With Clean Cut Kid we try and do a thing where the more serious we take the subject matter – the more upbeat and uplifting we try and make it. With ‘Make Believe’ it’s about the last five minutes of a relationship where you turn to the other person and say “just for the last five minutes will you pretend that everything’s totally fine and we’re not going to break up?”
It’s a weird one. ‘We Used to Be In Love’, is the same because it’s really specific – we tried to do this thing where you imagine you’re just walking down the street and you bump into someone and they ignore you and you’re like: “I can’t believe you’re not talking to me like I’m a stranger when we used to be in love with each other.”
It’s hard to explain to people, but the album is a concept album, so the album is like the whole art of a break-up. So you tell the story from it leading up to a break-up, it happening, you walking away from it and then closure – so it’s like the timeline of a break-up where the songs slot into the right time.
Word on the street is you played 29 festivals this summer. What was that like?
32 actually! It was a blur to be honest, it’s been really hard to gather ourselves up because we’ve just been single, single, single and loads of radio and loads of promos then when you’re touring you usually get a little gap, but we’ve just done three months of solid dates. I don’t think there was any weekend for 13 weeks where we didn’t play a festival. But it was mostly three separate festivals per weekend, so it was just an absolutely incredible, amazing time.
Which festival was your favourite? If you can remember?!
Glastonbury was amazing because we got given this legendary stage slot on a Thursday night. It was the slot that broke Courtney Barnett and Bon Iver, and it was a 2,500 packed tent with another 5,000 on top which filled right the way back past the shops – you couldn’t even hear the gig there was that many people watching. It was incredible.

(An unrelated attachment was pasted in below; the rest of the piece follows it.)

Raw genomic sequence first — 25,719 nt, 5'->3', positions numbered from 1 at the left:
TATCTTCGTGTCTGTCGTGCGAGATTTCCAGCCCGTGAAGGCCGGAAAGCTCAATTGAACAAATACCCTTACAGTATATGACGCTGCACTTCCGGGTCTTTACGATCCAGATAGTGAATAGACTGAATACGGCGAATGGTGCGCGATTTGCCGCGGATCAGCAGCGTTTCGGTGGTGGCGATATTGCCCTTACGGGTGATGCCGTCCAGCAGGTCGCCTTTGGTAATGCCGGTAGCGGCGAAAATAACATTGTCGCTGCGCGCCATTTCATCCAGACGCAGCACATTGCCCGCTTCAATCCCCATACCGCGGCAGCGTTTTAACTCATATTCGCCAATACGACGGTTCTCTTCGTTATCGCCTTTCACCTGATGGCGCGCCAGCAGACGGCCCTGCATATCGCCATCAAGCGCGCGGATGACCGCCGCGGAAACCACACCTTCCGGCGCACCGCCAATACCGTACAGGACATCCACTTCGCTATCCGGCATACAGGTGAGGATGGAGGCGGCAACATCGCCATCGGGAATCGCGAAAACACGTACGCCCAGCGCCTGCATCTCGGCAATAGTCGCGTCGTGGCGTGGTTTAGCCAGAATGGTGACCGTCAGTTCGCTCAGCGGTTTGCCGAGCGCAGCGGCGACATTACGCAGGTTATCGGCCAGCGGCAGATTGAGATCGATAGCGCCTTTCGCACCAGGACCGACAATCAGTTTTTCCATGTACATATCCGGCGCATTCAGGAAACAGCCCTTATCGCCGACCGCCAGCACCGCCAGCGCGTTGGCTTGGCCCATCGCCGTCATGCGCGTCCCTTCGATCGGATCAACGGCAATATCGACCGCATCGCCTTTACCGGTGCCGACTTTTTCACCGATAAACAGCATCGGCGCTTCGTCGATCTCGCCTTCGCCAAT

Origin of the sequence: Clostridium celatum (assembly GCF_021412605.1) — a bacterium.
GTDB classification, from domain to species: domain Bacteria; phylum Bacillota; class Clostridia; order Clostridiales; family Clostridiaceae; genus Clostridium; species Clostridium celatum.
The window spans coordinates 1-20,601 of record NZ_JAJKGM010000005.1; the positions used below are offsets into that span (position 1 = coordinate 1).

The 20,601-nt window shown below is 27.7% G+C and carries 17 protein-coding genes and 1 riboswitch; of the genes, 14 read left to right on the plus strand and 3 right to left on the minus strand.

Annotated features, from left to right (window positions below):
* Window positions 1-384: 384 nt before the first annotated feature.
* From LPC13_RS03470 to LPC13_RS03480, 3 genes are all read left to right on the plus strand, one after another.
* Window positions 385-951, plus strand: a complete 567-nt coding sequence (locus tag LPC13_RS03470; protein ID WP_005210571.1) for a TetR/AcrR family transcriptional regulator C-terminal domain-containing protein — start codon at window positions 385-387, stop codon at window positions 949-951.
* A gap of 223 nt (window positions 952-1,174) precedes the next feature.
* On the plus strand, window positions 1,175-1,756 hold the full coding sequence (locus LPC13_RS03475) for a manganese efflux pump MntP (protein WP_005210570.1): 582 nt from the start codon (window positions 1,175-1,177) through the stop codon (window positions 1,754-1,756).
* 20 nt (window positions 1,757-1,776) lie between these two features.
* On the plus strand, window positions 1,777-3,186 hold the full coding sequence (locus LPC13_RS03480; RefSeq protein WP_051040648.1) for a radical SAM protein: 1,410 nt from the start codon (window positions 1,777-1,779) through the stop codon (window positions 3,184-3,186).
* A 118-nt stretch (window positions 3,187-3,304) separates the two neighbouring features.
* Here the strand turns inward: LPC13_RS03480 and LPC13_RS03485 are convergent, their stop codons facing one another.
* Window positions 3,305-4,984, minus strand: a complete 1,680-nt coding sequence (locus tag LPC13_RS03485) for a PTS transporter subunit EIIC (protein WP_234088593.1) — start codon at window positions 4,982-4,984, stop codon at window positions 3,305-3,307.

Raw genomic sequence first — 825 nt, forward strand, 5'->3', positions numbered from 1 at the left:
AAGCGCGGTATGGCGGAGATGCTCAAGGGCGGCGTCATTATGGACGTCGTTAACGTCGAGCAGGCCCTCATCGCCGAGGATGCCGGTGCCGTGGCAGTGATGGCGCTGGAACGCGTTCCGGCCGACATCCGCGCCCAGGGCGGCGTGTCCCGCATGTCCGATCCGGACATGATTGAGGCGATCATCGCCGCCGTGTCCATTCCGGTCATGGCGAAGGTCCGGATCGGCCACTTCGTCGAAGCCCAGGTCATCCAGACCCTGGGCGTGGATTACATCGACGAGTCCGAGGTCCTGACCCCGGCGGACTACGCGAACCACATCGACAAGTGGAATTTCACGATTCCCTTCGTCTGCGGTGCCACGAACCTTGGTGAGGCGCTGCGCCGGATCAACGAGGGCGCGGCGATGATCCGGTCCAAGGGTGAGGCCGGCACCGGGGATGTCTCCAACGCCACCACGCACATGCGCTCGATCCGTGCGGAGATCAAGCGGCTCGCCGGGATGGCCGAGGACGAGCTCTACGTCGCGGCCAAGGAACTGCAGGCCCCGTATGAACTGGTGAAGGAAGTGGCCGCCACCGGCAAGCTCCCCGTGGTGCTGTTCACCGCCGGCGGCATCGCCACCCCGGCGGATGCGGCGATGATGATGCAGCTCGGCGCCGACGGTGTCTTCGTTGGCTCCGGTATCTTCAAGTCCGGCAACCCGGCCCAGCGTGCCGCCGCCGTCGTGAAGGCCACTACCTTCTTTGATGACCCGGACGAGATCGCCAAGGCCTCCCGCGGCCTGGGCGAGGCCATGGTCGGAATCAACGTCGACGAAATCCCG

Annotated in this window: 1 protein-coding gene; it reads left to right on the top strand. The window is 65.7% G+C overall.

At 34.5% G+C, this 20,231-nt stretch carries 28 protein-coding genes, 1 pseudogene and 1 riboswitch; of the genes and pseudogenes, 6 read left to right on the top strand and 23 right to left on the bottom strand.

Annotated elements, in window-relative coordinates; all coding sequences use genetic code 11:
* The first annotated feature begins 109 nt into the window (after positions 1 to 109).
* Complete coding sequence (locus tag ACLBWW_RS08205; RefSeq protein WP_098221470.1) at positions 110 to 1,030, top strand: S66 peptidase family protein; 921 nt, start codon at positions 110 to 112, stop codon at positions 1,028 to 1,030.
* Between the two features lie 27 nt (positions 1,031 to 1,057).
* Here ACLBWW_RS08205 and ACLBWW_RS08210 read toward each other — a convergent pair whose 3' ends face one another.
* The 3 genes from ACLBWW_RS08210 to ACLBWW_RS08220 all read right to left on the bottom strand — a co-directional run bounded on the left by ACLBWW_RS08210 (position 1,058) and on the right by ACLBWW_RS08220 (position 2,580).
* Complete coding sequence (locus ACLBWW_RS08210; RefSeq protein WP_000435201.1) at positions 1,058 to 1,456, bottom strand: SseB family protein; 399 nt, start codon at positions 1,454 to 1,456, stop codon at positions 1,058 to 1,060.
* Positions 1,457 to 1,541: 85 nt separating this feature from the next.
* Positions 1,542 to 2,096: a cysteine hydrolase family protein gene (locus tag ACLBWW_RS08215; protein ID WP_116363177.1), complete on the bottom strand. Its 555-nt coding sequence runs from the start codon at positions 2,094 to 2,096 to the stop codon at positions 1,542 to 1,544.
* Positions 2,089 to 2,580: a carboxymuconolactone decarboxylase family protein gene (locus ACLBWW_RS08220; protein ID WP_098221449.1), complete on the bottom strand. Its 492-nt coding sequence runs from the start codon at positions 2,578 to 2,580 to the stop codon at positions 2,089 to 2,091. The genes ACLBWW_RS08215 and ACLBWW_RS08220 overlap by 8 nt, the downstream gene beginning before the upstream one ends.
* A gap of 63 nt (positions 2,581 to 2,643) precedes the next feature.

Latitude was a big one because last year it was our first festival, then this year we headlined the Lake Stage with Huw Stephens so it really felt big. I remember thinking “I can’t believe in a year we’ve gone from playing in the smallest tent in Latitude to headlining on the second biggest stage here.” It was just ridiculous.
How did you spend your time after the festival season finished?
We’ve kept going! We finished our last festival and it must have been like the day after we were going between two different versions of ‘Make Believe’ recorded and mixed by two completely different people so we were patching that up and finishing the B-sides of ‘Make Believe’.
I don’t think anyone knows this yet, so I don’t know whether I should tell you but yeah I don’t care – it’s like a double A-side, it’s not really quite a B-side, but with ‘Make Believe’ it’s another tune called ‘Strangers’ that was meant to be a single, and because they didn’t want to put it out before the album and I did, they were like “Well we could just shoot it out as a B-side for ‘Make Believe’” – but we think it’s going be a huge single so we have that coming in the next month as well.
And then we’ve been making the acoustic version of ‘Make Believe’ as well over the last couple of days, and doing radio promo like crazy then we’ve got a tech week of rehearsals for the 12 days of tour, then a week of rehearsal for the stadium tour and then 12 dates with The Courteeners. Then when we finish with The Courteeners we have one day off to go down to London then we have three weeks to sort out the album which will take us to the 18th December. It’s just crazy.
Any word of when Clean Cut Kid’s album will be ready?
So the track list is almost recorded – we’ve a couple more tunes to actually lay down so it’s probably 90% recorded. I consider us to be an album band – we’ve done amazingly well, I think we’re the fastest growing new band of 2016 that’s come from nowhere and we’ve done well but I don’t think people will get us until the album’s out and we’re just trying to make sure it’s right. It’s going to be finished by the end of the year but it definitely won’t be out until next year. So 2017 will be our album year, we’re just going to completely unleash all this material on everybody.
To be totally honest, we could have brought the album out at the start of this year – but you only do your debut once. I am a bit of a perfectionist, it’s a bit of a nightmare!